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Sources:
Atlas Obscura
Trullishire

Friday, March 1, 2013

THE INCREDIBLE FLOATING ISLANDS OF PERU

The Uros tribe, in Peru, South America, live most of their lives on man-made floating islands. Their living arrangements can easily be one the most unique in the world. The people of the Uros tribe has created these islands on the isolated Lake Titicaca for protection against stronger tribes. Tortura reeds are interwoven to create a dense foundation of about 2 m thick. To provide anchorage, large logs are drilled through the island into the floor of the lake, ropes are then attached to provide stability.  

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The Uros tribe also uses the reeds to build their huts and their boats. In many ways the reeds have become their livelihood. Iodine is produced from the reeds and sold. They are also used for general medicinal purposes – when wrapped around a painful part of the body, the pain is said to simply vanish. The flowers of the reeds are also used to brew coffee.

The Uros tribe have learned to overcome the many hurdles of island life. The islands needs regular maintenance and upkeep because the reeds rot and needs to be replace with fresh ones at least four times a year. Also, to avoid the reeds from catching fire, Uros avoids the open flame cooking method and instead opts for a more traditional method of making fire on top of a pile of rocks. A very small island near the larger ones serves the purpose of attending to nature’s calls.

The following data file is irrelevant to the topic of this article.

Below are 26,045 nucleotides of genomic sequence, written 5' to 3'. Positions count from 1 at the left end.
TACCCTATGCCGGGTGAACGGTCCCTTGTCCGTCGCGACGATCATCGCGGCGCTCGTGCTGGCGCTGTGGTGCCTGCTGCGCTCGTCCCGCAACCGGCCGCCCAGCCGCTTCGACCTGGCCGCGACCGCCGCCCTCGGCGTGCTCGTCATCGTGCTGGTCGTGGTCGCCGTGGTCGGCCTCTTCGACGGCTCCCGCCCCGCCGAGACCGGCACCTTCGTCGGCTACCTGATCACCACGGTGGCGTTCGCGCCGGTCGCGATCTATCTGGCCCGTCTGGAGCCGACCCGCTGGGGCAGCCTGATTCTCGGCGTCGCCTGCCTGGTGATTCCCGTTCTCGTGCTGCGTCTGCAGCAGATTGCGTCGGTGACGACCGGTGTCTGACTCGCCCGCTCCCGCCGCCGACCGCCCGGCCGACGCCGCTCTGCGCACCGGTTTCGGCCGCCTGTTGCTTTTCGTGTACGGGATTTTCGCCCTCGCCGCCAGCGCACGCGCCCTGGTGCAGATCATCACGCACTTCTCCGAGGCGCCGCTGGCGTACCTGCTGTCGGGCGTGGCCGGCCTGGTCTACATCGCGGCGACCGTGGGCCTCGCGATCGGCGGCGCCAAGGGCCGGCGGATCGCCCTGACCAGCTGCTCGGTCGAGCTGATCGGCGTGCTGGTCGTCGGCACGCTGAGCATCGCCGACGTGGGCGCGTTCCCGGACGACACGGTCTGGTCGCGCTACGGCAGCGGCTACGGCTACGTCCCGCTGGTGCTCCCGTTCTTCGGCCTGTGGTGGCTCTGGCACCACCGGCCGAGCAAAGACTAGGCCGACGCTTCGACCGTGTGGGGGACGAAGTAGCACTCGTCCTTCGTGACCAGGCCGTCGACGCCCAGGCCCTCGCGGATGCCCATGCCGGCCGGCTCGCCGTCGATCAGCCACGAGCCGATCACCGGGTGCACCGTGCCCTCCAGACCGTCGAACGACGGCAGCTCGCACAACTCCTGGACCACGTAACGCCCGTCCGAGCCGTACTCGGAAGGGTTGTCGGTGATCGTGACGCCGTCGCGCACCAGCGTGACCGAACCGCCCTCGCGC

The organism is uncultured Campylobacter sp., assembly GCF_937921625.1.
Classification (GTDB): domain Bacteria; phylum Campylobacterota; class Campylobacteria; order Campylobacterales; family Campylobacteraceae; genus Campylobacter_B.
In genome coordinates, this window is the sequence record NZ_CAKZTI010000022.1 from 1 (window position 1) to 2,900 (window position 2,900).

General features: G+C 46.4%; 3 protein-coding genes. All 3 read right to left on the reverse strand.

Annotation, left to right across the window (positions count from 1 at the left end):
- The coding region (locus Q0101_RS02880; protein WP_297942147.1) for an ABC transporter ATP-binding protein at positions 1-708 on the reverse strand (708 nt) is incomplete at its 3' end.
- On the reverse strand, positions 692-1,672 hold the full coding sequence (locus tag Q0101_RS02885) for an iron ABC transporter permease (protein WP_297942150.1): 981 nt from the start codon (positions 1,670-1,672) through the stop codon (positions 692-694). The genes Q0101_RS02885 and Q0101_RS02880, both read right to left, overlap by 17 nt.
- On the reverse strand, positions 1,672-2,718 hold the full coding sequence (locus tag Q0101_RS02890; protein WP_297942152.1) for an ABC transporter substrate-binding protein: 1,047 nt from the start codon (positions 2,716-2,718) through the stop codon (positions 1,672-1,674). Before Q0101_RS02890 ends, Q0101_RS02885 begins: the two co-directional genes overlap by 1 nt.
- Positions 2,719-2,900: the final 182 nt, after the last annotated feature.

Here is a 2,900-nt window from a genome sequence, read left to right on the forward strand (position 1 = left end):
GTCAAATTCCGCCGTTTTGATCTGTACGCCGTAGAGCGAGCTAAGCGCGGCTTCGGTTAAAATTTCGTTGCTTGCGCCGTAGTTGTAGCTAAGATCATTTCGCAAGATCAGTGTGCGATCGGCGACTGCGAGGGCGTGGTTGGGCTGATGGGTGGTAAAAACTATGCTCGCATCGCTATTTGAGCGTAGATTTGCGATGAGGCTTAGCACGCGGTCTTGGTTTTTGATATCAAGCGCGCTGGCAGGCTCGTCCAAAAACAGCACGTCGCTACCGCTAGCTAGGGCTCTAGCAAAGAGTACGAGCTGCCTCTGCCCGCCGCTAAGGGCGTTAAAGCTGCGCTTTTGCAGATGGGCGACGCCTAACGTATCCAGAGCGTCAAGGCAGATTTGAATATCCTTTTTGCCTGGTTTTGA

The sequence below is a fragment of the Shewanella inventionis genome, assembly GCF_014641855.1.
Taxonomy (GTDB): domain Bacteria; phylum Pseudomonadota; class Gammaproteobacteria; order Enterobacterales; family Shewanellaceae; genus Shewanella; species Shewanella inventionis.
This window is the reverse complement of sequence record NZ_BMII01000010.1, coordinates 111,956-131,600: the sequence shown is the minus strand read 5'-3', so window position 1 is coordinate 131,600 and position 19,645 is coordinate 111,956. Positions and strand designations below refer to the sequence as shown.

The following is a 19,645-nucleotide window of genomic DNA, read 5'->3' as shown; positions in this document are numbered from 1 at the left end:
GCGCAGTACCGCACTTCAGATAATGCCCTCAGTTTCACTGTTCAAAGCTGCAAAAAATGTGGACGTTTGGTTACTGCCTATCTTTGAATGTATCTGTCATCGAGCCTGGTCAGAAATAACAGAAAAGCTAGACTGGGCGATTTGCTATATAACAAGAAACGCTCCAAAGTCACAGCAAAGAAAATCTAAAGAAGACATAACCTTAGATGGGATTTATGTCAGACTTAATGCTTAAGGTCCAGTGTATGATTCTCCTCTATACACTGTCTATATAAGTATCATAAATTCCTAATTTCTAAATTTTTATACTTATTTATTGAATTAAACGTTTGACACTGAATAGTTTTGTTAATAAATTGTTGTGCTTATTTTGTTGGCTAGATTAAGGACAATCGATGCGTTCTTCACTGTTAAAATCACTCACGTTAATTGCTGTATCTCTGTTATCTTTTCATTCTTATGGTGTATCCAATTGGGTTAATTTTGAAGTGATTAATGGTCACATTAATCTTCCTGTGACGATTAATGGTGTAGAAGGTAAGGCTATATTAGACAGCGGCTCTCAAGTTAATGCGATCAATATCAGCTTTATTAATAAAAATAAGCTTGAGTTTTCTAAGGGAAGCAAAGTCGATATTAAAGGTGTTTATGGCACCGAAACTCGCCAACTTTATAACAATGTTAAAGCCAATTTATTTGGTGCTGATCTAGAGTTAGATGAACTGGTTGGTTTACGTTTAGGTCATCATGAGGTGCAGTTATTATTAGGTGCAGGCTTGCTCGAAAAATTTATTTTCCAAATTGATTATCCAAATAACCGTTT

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The Uros people represent a near-perfect community that has learned to live in great harmony with their surroundings but unfortunately, like many other unique cultures in the world, they are under threat from assimilation. They are said to have lost their own language half a century ago and now speak Aymara – the language of the mainland tribes. With the arrival of the Europeans the Uros were forced to pay taxes and also gave up many of their people as slaves.

Despite all the struggles they have been through over the years, the Uros are still thriving. Today Lake Titicaca is home to forty small islands and a large central one. The central island acts as the central point of the tribal community and also has a radio station that broadcasts for several hours of the day. Solar panels are installed on the homes help to run electronic appliances such as television sets. They also have several schools that provide education for children.